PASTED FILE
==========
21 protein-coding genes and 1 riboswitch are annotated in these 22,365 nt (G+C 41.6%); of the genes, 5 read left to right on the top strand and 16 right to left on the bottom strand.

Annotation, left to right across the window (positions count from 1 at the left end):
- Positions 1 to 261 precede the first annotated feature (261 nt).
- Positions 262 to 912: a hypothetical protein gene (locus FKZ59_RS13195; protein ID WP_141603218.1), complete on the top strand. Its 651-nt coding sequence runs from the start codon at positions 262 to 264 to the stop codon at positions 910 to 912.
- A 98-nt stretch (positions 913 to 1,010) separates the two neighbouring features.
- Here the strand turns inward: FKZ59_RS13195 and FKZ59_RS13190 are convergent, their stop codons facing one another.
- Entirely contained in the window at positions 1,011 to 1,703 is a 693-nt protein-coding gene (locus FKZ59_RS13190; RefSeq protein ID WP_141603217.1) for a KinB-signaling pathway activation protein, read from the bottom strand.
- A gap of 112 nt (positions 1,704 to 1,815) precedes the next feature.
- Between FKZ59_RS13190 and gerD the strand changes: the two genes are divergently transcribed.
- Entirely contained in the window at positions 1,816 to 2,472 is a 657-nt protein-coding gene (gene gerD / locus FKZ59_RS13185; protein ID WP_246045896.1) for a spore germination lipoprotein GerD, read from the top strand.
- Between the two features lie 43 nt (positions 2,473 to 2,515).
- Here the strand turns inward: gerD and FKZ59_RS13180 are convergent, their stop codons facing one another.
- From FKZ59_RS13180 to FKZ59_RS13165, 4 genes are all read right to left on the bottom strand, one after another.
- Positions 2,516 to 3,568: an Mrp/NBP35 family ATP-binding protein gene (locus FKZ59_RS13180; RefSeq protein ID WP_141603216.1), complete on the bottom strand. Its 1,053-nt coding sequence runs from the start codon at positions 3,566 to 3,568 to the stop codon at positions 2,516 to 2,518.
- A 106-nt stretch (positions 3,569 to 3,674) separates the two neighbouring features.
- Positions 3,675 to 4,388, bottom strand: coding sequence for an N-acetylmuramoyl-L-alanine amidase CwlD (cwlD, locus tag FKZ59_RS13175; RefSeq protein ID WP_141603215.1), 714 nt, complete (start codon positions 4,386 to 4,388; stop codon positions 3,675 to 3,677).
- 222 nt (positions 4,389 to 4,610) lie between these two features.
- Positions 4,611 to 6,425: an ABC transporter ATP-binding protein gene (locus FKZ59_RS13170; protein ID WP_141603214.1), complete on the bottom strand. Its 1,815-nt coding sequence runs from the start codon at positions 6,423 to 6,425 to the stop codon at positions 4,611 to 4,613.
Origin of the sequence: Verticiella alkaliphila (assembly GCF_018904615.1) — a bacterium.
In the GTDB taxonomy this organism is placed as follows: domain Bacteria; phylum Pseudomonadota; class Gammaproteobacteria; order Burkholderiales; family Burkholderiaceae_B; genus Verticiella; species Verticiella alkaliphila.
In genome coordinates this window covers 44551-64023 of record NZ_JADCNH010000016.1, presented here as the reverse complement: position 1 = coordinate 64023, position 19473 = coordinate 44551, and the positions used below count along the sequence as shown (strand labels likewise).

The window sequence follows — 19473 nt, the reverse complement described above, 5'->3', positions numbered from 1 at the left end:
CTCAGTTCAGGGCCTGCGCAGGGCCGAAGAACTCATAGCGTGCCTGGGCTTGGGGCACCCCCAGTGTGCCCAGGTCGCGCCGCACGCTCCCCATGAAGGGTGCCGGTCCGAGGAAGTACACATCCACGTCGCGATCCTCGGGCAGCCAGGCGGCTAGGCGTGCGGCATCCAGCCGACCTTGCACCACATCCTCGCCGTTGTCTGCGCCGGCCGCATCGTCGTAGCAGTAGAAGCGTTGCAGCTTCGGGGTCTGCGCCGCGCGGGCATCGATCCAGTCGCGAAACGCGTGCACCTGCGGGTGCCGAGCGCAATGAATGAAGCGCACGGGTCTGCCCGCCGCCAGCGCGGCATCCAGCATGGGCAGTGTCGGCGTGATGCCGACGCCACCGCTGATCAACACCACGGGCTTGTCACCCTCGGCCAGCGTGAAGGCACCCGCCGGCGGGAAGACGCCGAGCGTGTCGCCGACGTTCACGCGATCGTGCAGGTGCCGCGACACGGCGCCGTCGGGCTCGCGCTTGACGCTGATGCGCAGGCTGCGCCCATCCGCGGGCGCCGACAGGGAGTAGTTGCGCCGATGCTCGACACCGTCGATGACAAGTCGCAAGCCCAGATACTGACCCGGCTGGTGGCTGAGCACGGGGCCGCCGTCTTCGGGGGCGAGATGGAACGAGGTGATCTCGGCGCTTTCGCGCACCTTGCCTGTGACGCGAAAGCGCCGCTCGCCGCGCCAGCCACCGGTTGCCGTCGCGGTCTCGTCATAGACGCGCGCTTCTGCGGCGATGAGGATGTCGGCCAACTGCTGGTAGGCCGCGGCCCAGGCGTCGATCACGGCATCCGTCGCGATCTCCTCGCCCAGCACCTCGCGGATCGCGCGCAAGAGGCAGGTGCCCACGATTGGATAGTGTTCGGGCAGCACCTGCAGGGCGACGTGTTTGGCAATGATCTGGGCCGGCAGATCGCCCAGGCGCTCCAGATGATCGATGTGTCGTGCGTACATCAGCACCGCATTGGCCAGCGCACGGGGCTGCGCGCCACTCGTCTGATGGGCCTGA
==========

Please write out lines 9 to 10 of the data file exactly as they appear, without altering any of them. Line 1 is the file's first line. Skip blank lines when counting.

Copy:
- Between FKZ59_RS13190 and gerD the strand changes: the two genes are divergently transcribed.
- Entirely contained in the window at positions 1,816 to 2,472 is a 657-nt protein-coding gene (gene gerD / locus FKZ59_RS13185; protein ID WP_246045896.1) for a spore germination lipoprotein GerD, read from the top strand.